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Stroszek (1977)

Not Rated | | Comedy, Drama | 12 January 1977 (USA)
In Berlin, an alcoholic man, recently released from prison, joins his elderly friend and a prostitute in a determined dream to leave Germany and seek a better life in Wisconsin.

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2 wins & 2 nominations. See more awards »
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Cast

Cast overview, first billed only:
...
Der Bruno Stroszek
Eva Mattes ...
Eva
Clemens Scheitz ...
Scheitz
...
Souteneur
Burkhard Driest ...
Souteneur
Clayton Szalpinski ...
Mechanic
Ely Rodriguez ...
Indian mechanic's helper
Alfred Edel ...
Jail headmaster
Scott McKain ...
Scott
Ralph Wade ...
Auctioneer
Michael Gahr ...
Prisoner Hoss
Vaclav Vojta ...
Doctor
Yuecsel Topcuguerler ...
Turk prisoner
Pit Bedewitz ...
Souteneur
Bob Evans ...
Bob Evans
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Storyline

Bruno Stroszek is released from prison and warned to stop drinking. He has few skills and fewer expectations: with a glockenspiel and an accordion, he ekes out a living as a street musician. He befriends Eva, a prostitute down on her luck. After they are harried and beaten by the thugs who have been Eva's pimps, they join Bruno's neighbor, Scheitz, an elderly eccentric, when he leaves Germany to live in Wisconsin. In that winter bound, barren prairie, Bruno works as a mechanic, Eva as a waitress. They buy a trailer. Then, bills mount, the bank threatens to repossess the trailer, Eva wants privacy, and inexorably, the promise of a new life deserts Bruno. Written by <jhailey@hotmail.com>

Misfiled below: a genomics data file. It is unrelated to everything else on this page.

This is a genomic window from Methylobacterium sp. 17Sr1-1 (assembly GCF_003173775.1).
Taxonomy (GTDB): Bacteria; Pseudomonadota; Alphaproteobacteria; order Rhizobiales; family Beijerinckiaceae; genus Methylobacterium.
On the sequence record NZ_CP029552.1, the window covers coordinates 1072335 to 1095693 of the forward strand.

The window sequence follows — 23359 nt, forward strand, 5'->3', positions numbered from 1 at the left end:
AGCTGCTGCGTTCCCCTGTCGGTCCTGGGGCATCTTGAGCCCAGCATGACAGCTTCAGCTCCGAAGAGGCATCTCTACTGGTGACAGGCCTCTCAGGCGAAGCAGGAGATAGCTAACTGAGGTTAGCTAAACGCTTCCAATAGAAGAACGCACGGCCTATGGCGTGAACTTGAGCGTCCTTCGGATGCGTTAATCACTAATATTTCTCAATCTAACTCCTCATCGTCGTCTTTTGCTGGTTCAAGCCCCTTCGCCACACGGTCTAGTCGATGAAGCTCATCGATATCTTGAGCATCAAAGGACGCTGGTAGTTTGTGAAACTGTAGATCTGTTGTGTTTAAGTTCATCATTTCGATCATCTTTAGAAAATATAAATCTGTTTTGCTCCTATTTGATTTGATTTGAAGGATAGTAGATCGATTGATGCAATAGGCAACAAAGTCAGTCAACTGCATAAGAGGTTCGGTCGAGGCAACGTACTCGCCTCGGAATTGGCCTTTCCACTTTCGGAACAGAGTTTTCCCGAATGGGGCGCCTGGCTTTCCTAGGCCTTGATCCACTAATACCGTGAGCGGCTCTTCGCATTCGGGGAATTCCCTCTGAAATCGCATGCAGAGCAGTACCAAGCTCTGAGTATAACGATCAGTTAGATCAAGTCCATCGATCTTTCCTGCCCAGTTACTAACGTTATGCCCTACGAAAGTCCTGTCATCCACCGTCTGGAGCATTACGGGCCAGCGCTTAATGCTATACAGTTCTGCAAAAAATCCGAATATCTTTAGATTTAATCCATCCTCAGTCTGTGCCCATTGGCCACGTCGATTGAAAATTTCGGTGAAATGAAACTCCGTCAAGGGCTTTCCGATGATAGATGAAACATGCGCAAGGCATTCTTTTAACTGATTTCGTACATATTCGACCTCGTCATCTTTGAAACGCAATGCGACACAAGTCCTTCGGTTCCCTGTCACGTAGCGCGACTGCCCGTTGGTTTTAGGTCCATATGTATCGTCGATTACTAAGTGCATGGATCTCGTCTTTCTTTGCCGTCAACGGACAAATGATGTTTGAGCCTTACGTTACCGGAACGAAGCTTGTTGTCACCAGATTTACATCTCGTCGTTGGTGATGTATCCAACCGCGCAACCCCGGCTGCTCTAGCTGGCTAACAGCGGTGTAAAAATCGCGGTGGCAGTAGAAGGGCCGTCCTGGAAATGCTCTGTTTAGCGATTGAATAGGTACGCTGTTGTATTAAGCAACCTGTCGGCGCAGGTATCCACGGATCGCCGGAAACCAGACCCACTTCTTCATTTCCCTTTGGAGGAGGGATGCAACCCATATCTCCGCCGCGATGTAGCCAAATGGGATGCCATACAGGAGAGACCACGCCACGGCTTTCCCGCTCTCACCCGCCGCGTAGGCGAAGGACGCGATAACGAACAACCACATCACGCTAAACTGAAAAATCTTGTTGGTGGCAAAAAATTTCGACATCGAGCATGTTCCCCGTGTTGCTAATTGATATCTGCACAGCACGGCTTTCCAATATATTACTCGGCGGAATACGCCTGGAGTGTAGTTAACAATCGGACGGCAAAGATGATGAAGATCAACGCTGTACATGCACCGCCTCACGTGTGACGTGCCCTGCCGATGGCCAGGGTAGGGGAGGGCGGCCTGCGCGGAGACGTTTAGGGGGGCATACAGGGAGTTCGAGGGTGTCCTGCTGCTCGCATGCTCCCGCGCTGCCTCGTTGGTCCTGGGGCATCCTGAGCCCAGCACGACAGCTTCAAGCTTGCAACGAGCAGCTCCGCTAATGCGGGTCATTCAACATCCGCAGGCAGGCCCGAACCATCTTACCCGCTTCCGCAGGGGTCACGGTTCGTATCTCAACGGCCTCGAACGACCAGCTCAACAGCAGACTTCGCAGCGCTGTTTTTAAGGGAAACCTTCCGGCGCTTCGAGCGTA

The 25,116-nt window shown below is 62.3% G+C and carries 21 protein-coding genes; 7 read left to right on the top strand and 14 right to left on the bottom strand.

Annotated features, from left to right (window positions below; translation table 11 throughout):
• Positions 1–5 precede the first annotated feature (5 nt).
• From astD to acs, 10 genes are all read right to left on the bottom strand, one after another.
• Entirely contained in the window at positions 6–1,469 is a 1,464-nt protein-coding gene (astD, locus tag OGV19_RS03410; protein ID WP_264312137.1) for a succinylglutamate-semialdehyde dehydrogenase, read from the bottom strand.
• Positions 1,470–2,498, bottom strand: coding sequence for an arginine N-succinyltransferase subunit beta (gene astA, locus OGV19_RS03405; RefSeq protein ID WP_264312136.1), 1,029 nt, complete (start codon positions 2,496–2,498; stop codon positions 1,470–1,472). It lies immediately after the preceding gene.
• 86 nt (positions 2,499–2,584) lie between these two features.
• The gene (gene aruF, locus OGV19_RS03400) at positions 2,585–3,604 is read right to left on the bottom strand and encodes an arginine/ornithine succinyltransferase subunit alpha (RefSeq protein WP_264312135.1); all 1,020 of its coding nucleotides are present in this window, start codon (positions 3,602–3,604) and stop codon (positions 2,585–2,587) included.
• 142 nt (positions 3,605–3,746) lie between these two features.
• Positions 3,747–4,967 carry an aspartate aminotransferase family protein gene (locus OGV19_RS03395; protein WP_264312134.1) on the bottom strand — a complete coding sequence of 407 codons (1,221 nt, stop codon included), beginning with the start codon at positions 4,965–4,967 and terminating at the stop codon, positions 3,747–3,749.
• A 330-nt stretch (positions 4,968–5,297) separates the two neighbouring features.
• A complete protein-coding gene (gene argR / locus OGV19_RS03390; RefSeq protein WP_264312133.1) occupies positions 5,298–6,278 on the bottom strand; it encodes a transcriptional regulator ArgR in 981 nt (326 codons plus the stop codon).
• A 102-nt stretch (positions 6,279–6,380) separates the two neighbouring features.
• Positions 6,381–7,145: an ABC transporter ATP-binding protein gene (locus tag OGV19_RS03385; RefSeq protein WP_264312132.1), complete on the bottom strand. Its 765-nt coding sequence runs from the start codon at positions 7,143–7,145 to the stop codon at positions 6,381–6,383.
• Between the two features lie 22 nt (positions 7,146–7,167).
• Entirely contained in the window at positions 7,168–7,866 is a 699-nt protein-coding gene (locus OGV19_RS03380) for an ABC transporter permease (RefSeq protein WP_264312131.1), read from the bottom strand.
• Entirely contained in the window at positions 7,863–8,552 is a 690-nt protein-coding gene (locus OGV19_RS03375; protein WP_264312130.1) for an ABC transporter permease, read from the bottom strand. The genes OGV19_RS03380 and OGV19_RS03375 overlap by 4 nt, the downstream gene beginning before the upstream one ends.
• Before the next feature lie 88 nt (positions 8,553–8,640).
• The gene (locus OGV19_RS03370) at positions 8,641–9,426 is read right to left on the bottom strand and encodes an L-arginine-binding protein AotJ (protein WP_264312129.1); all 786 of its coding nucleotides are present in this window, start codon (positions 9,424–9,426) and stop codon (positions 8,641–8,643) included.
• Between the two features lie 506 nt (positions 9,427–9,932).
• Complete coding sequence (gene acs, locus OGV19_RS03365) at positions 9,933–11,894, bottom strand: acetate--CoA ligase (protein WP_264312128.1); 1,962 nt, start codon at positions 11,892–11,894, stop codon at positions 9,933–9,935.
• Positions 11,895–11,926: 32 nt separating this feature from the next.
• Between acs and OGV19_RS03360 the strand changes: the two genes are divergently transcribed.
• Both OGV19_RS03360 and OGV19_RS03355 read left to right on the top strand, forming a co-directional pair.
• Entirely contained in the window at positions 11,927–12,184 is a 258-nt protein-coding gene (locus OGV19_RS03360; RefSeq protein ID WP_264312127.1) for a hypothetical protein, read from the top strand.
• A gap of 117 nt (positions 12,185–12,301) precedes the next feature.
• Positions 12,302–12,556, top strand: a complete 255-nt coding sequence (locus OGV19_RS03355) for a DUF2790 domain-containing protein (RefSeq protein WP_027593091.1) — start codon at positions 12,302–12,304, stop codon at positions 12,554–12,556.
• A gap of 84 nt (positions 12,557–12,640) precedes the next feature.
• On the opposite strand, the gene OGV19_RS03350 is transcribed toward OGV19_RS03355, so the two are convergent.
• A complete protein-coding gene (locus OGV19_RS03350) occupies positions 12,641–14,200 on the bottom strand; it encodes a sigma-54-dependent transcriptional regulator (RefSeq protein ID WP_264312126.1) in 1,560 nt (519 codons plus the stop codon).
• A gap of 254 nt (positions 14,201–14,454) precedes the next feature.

Plot Summary | Plot Synopsis

Genres:

Comedy | Drama

Certificate:

Not Rated | See all certifications »

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Details

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Release Date:

12 January 1977 (USA)  »

Also Known As:

Stroszek  »

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1.66 : 1